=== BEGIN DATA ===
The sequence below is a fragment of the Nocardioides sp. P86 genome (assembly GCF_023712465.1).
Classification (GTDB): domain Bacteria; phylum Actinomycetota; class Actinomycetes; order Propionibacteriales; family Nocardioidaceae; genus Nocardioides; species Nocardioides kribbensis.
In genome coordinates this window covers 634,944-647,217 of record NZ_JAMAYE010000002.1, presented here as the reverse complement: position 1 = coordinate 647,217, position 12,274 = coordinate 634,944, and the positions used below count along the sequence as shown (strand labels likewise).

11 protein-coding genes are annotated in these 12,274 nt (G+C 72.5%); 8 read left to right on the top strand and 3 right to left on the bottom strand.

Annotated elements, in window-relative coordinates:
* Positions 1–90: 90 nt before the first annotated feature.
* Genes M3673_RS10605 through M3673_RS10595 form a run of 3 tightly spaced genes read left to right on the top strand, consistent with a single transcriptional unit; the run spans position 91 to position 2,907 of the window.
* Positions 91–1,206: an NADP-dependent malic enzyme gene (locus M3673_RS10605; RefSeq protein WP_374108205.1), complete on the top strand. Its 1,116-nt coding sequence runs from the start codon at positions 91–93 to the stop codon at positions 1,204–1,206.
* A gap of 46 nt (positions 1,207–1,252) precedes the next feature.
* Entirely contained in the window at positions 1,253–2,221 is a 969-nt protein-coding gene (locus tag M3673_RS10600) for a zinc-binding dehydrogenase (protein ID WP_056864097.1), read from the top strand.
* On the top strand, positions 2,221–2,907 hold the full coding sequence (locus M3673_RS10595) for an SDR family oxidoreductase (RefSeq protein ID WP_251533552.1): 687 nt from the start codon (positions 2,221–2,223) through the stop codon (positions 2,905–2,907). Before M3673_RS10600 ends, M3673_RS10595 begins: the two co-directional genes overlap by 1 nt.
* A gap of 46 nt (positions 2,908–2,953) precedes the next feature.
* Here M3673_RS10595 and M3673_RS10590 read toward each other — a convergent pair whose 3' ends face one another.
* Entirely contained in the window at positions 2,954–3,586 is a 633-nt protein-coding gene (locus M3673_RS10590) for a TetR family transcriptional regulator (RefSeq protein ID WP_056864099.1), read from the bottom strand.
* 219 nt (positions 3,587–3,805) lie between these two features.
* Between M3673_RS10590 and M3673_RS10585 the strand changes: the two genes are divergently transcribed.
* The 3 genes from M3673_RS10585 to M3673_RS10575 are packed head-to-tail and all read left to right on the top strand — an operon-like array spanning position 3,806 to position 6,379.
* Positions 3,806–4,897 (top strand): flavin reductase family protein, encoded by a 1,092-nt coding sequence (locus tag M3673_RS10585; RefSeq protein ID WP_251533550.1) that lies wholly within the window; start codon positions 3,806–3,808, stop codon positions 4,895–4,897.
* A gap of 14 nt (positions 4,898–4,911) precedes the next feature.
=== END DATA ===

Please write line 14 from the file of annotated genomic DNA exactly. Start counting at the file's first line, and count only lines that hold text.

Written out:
* Entirely contained in the window at positions 2,954–3,586 is a 633-nt protein-coding gene (locus M3673_RS10590) for a TetR family transcriptional regulator (RefSeq protein ID WP_056864099.1), read from the bottom strand.